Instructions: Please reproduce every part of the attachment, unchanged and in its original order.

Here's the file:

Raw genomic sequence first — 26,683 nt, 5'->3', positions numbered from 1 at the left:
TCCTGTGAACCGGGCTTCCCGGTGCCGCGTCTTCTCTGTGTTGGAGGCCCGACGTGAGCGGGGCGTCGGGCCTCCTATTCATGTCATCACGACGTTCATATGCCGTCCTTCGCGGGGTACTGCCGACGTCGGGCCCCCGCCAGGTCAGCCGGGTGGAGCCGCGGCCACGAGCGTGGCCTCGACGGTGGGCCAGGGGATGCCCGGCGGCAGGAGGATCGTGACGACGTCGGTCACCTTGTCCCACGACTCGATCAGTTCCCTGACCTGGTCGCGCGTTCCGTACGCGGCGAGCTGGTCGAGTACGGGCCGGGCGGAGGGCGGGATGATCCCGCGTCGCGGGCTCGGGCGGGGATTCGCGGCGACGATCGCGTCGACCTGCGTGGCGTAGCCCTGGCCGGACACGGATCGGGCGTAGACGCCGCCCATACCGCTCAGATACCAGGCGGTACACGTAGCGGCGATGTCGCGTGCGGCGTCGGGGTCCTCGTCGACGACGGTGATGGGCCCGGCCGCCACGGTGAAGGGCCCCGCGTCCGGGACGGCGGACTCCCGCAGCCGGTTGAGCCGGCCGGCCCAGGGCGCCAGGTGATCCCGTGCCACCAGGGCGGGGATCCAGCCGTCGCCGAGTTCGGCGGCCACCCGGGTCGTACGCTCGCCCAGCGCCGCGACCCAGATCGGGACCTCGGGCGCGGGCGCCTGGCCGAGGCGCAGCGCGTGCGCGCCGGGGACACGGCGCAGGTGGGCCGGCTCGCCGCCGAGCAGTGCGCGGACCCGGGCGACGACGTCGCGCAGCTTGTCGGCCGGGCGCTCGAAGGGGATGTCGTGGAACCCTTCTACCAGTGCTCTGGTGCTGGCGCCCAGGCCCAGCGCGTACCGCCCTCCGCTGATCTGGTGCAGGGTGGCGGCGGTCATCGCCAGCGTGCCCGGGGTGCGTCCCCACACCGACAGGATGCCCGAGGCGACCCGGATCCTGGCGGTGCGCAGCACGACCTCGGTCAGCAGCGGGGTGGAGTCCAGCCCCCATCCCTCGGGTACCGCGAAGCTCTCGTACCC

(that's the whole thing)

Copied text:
Raw genomic sequence first — 26,683 nt, 5'->3', positions numbered from 1 at the left:
TCCTGTGAACCGGGCTTCCCGGTGCCGCGTCTTCTCTGTGTTGGAGGCCCGACGTGAGCGGGGCGTCGGGCCTCCTATTCATGTCATCACGACGTTCATATGCCGTCCTTCGCGGGGTACTGCCGACGTCGGGCCCCCGCCAGGTCAGCCGGGTGGAGCCGCGGCCACGAGCGTGGCCTCGACGGTGGGCCAGGGGATGCCCGGCGGCAGGAGGATCGTGACGACGTCGGTCACCTTGTCCCACGACTCGATCAGTTCCCTGACCTGGTCGCGCGTTCCGTACGCGGCGAGCTGGTCGAGTACGGGCCGGGCGGAGGGCGGGATGATCCCGCGTCGCGGGCTCGGGCGGGGATTCGCGGCGACGATCGCGTCGACCTGCGTGGCGTAGCCCTGGCCGGACACGGATCGGGCGTAGACGCCGCCCATACCGCTCAGATACCAGGCGGTACACGTAGCGGCGATGTCGCGTGCGGCGTCGGGGTCCTCGTCGACGACGGTGATGGGCCCGGCCGCCACGGTGAAGGGCCCCGCGTCCGGGACGGCGGACTCCCGCAGCCGGTTGAGCCGGCCGGCCCAGGGCGCCAGGTGATCCCGTGCCACCAGGGCGGGGATCCAGCCGTCGCCGAGTTCGGCGGCCACCCGGGTCGTACGCTCGCCCAGCGCCGCGACCCAGATCGGGACCTCGGGCGCGGGCGCCTGGCCGAGGCGCAGCGCGTGCGCGCCGGGGACACGGCGCAGGTGGGCCGGCTCGCCGCCGAGCAGTGCGCGGACCCGGGCGACGACGTCGCGCAGCTTGTCGGCCGGGCGCTCGAAGGGGATGTCGTGGAACCCTTCTACCAGTGCTCTGGTGCTGGCGCCCAGGCCCAGCGCGTACCGCCCTCCGCTGATCTGGTGCAGGGTGGCGGCGGTCATCGCCAGCGTGCCCGGGGTGCGTCCCCACACCGACAGGATGCCCGAGGCGACCCGGATCCTGGCGGTGCGCAGCACGACCTCGGTCAGCAGCGGGGTGGAGTCCAGCCCCCATCCCTCGGGTACCGCGAAGCTCTCGTACCC